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34 of 36 people found the following review helpful By A Customer on May 31, 1998
Format: Audio CD
With their third album, Massive Attack reclaim the "trip hop" (see Tricky, Portishead, Morcheeba, et al) throne while taking the music in a darker direction than their previous efforts (none of which are exactly "Walking on Sunshine," knowwotImean?). The core rapping duo of 3-D (sinister whispers) and Daddy Gee (deep-voiced nonsequiturs) really stand out here, especially on the title track and "Risingson." Frequent guest Horace Andy also gives a pair of great vocal contributions on the haunting opener "Angel" (which boasts some of the deepest sounding bass ever recorded)and the dubby "Man Next Door." Personally, I find myself lacking any strong reaction to Elizabeth Frasier's (ex(?)-Cocteau Twin) presence; her vocals are certainly good, but surprisingly more "there" than standing out. The main differences between this and previous Massive Attack albums are the "bigger" (read: louder!) beats (especially on the latter half of "Angel") and the greater use of guitar -- where previous songs like "Protection" found the guitar riding along rhythmically, it frequently breaks through into some great leads/breaks, as on "Group Four." So far, this is the best album of 1998.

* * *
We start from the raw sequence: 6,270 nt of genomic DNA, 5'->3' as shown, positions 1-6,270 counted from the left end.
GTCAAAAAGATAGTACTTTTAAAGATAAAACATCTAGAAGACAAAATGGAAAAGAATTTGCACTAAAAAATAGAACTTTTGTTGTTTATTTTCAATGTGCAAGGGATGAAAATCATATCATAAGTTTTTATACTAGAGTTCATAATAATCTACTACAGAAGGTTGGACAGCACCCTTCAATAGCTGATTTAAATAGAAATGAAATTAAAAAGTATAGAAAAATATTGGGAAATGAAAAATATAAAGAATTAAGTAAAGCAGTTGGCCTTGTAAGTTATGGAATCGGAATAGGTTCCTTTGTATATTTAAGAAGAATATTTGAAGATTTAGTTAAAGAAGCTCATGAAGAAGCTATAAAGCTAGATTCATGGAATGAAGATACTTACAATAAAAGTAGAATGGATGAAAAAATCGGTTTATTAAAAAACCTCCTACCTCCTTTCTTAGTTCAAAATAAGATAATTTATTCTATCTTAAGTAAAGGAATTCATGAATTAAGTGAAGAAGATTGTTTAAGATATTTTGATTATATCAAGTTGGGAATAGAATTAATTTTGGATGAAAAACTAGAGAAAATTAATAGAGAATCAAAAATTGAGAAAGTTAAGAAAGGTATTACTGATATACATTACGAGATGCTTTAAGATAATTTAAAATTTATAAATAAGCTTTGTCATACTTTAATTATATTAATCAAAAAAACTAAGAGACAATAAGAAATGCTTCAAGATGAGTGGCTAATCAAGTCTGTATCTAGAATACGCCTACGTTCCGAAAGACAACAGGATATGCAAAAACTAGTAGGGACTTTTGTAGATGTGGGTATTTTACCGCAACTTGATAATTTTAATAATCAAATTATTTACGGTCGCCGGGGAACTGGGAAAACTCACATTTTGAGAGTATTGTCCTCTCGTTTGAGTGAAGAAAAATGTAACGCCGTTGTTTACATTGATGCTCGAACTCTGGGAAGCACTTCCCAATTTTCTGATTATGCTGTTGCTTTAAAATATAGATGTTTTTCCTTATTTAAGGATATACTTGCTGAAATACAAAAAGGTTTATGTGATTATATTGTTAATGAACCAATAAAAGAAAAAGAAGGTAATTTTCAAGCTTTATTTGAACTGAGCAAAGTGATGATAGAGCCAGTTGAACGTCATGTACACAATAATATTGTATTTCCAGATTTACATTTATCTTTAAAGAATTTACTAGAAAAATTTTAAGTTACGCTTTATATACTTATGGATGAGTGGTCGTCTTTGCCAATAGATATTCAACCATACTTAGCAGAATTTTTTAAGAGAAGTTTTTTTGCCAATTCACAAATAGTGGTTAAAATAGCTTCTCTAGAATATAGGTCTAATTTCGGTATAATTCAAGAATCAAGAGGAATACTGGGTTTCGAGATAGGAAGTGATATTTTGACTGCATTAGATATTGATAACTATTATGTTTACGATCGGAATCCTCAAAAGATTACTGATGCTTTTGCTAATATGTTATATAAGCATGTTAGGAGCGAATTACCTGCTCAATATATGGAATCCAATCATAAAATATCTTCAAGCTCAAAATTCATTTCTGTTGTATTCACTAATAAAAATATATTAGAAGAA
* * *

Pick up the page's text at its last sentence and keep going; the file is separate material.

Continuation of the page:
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14 of 14 people found the following review helpful By killabean on March 25, 2000
Format: Audio CD
More than much-touted releases from Portishead or Goldie or Radiohead, Mezzanine opened my ears to the breathtaking possibilities of contemporary music and production techniques. It's definitely one of the most vividly realized albums I've ever heard, from any genre of music. At the same time, it's drastically different than the laid-back Blue Lines debut or the eclectic, dancy Protection. These are dense, lugubrious, menacingly dark tunes, perfect for cruising aimlessly in your black Beamer, looking cool. Also great headphone music--in fact, I'd say it's essential that one listens to this record through 'phones at least once, just to catch all the subtleties. The first four songs are a hypnotic series that draw you into this album entirely. Teardrop has especially entrancing, beautiful vocals from Liz Fraser. The two versions of Exchange are tinged with jazz and recall the laid-back motif of Blue Lines. The second half of Mezzanine is even darker and slower-paced than the beginnings. This album is a unique treasure that belongs in your library if you're a fan of well-produced and well-written music.